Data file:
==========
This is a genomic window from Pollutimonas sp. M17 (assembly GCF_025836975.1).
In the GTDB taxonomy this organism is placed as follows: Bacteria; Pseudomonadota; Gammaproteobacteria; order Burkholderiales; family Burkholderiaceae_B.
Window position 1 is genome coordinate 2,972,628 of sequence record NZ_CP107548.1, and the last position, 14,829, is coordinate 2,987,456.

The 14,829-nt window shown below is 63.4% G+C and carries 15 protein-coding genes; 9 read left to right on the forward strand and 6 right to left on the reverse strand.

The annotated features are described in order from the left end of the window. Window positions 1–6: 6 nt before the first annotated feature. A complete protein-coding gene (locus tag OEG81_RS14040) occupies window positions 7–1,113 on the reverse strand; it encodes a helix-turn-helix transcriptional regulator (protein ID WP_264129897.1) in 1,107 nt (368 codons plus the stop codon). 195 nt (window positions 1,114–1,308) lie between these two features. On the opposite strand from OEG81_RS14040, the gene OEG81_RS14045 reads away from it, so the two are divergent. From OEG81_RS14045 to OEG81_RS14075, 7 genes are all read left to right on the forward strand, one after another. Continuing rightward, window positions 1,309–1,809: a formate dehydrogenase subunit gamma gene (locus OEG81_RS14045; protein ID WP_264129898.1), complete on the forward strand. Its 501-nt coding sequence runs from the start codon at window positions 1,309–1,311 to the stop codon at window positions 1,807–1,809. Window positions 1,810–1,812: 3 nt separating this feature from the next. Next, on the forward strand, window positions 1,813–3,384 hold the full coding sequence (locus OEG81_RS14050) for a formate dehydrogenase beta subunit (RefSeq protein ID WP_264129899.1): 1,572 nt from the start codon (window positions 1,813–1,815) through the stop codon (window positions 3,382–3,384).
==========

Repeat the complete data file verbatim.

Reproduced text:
This is a genomic window from Pollutimonas sp. M17 (assembly GCF_025836975.1).
In the GTDB taxonomy this organism is placed as follows: Bacteria; Pseudomonadota; Gammaproteobacteria; order Burkholderiales; family Burkholderiaceae_B.
Window position 1 is genome coordinate 2,972,628 of sequence record NZ_CP107548.1, and the last position, 14,829, is coordinate 2,987,456.

The 14,829-nt window shown below is 63.4% G+C and carries 15 protein-coding genes; 9 read left to right on the forward strand and 6 right to left on the reverse strand.

The annotated features are described in order from the left end of the window. Window positions 1–6: 6 nt before the first annotated feature. A complete protein-coding gene (locus tag OEG81_RS14040) occupies window positions 7–1,113 on the reverse strand; it encodes a helix-turn-helix transcriptional regulator (protein ID WP_264129897.1) in 1,107 nt (368 codons plus the stop codon). 195 nt (window positions 1,114–1,308) lie between these two features. On the opposite strand from OEG81_RS14040, the gene OEG81_RS14045 reads away from it, so the two are divergent. From OEG81_RS14045 to OEG81_RS14075, 7 genes are all read left to right on the forward strand, one after another. Continuing rightward, window positions 1,309–1,809: a formate dehydrogenase subunit gamma gene (locus OEG81_RS14045; protein ID WP_264129898.1), complete on the forward strand. Its 501-nt coding sequence runs from the start codon at window positions 1,309–1,311 to the stop codon at window positions 1,807–1,809. Window positions 1,810–1,812: 3 nt separating this feature from the next. Next, on the forward strand, window positions 1,813–3,384 hold the full coding sequence (locus OEG81_RS14050) for a formate dehydrogenase beta subunit (RefSeq protein ID WP_264129899.1): 1,572 nt from the start codon (window positions 1,813–1,815) through the stop codon (window positions 3,382–3,384).